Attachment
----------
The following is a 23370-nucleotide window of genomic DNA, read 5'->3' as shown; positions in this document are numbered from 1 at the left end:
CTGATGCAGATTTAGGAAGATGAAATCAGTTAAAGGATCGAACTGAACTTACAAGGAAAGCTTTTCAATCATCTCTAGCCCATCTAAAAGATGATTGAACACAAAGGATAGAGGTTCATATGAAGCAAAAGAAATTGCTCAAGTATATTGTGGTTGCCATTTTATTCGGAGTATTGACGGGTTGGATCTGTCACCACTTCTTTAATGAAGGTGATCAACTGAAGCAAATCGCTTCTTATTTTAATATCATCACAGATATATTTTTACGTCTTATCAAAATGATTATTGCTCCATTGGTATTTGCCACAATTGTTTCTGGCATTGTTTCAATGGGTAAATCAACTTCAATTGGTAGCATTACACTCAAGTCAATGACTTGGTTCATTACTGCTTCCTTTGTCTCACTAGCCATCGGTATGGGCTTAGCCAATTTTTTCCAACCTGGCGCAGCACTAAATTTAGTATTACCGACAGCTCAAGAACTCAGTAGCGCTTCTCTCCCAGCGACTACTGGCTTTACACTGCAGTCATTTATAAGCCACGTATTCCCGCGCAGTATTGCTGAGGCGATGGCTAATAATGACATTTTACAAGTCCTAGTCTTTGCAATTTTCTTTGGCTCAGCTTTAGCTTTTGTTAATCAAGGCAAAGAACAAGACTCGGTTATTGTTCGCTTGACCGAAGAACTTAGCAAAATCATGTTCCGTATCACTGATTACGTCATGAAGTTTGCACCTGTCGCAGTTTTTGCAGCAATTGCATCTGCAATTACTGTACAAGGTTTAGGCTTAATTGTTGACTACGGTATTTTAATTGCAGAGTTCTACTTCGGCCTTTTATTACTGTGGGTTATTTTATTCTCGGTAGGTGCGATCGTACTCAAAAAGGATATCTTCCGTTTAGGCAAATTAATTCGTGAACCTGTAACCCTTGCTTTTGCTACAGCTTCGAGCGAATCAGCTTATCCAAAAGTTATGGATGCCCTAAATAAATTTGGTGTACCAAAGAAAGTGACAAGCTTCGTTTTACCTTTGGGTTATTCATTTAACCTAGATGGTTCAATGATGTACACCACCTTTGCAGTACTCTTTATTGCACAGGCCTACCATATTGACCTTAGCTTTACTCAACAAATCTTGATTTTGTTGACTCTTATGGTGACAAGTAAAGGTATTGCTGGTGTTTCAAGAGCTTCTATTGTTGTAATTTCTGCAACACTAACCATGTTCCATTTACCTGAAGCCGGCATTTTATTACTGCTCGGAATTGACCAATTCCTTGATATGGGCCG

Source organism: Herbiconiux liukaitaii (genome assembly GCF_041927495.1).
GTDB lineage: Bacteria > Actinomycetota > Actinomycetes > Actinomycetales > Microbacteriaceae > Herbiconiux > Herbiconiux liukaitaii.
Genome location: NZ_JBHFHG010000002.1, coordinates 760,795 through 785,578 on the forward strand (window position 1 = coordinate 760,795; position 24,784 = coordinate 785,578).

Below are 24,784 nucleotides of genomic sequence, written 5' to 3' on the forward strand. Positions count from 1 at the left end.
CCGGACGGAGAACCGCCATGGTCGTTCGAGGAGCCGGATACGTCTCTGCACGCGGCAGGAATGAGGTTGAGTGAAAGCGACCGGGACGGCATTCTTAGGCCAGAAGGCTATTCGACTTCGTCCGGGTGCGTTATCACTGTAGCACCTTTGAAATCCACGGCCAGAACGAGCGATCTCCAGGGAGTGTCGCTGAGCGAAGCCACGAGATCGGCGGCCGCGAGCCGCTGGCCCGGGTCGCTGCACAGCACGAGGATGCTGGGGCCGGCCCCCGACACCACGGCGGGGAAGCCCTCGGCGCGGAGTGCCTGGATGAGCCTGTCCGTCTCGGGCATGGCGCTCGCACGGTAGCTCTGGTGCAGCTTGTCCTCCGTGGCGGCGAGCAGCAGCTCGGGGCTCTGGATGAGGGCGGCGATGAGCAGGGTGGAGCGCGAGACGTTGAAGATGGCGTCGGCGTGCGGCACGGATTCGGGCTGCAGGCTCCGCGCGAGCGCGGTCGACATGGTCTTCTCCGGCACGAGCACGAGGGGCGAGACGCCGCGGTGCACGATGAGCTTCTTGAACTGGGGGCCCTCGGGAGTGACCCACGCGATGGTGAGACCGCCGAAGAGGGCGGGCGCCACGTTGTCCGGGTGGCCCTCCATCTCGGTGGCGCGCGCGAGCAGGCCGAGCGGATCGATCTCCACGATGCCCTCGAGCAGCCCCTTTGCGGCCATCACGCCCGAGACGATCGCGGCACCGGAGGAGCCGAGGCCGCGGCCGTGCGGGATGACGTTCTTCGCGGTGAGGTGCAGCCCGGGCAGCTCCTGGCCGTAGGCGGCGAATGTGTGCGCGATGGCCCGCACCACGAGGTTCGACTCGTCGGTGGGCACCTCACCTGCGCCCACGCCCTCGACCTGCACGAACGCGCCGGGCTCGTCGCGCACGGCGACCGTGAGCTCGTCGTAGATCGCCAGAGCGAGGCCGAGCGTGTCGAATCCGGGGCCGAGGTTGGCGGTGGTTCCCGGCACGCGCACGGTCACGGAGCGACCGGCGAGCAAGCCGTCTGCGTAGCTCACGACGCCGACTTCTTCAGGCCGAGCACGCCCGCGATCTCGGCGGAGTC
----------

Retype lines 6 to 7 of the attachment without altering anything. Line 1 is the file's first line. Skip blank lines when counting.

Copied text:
Below are 24,784 nucleotides of genomic sequence, written 5' to 3' on the forward strand. Positions count from 1 at the left end.
CCGGACGGAGAACCGCCATGGTCGTTCGAGGAGCCGGATACGTCTCTGCACGCGGCAGGAATGAGGTTGAGTGAAAGCGACCGGGACGGCATTCTTAGGCCAGAAGGCTATTCGACTTCGTCCGGGTGCGTTATCACTGTAGCACCTTTGAAATCCACGGCCAGAACGAGCGATCTCCAGGGAGTGTCGCTGAGCGAAGCCACGAGATCGGCGGCCGCGAGCCGCTGGCCCGGGTCGCTGCACAGCACGAGGATGCTGGGGCCGGCCCCCGACACCACGGCGGGGAAGCCCTCGGCGCGGAGTGCCTGGATGAGCCTGTCCGTCTCGGGCATGGCGCTCGCACGGTAGCTCTGGTGCAGCTTGTCCTCCGTGGCGGCGAGCAGCAGCTCGGGGCTCTGGATGAGGGCGGCGATGAGCAGGGTGGAGCGCGAGACGTTGAAGATGGCGTCGGCGTGCGGCACGGATTCGGGCTGCAGGCTCCGCGCGAGCGCGGTCGACATGGTCTTCTCCGGCACGAGCACGAGGGGCGAGACGCCGCGGTGCACGATGAGCTTCTTGAACTGGGGGCCCTCGGGAGTGACCCACGCGATGGTGAGACCGCCGAAGAGGGCGGGCGCCACGTTGTCCGGGTGGCCCTCCATCTCGGTGGCGCGCGCGAGCAGGCCGAGCGGATCGATCTCCACGATGCCCTCGAGCAGCCCCTTTGCGGCCATCACGCCCGAGACGATCGCGGCACCGGAGGAGCCGAGGCCGCGGCCGTGCGGGATGACGTTCTTCGCGGTGAGGTGCAGCCCGGGCAGCTCCTGGCCGTAGGCGGCGAATGTGTGCGCGATGGCCCGCACCACGAGGTTCGACTCGTCGGTGGGCACCTCACCTGCGCCCACGCCCTCGACCTGCACGAACGCGCCGGGCTCGTCGCGCACGGCGACCGTGAGCTCGTCGTAGATCGCCAGAGCGAGGCCGAGCGTGTCGAATCCGGGGCCGAGGTTGGCGGTGGTTCCCGGCACGCGCACGGTCACGGAGCGACCGGCGAGCAAGCCGTCTGCGTAGCTCACGACGCCGACTTCTTCAGGCCGAGCACGCCCGCGATCTCGGCGGAGTC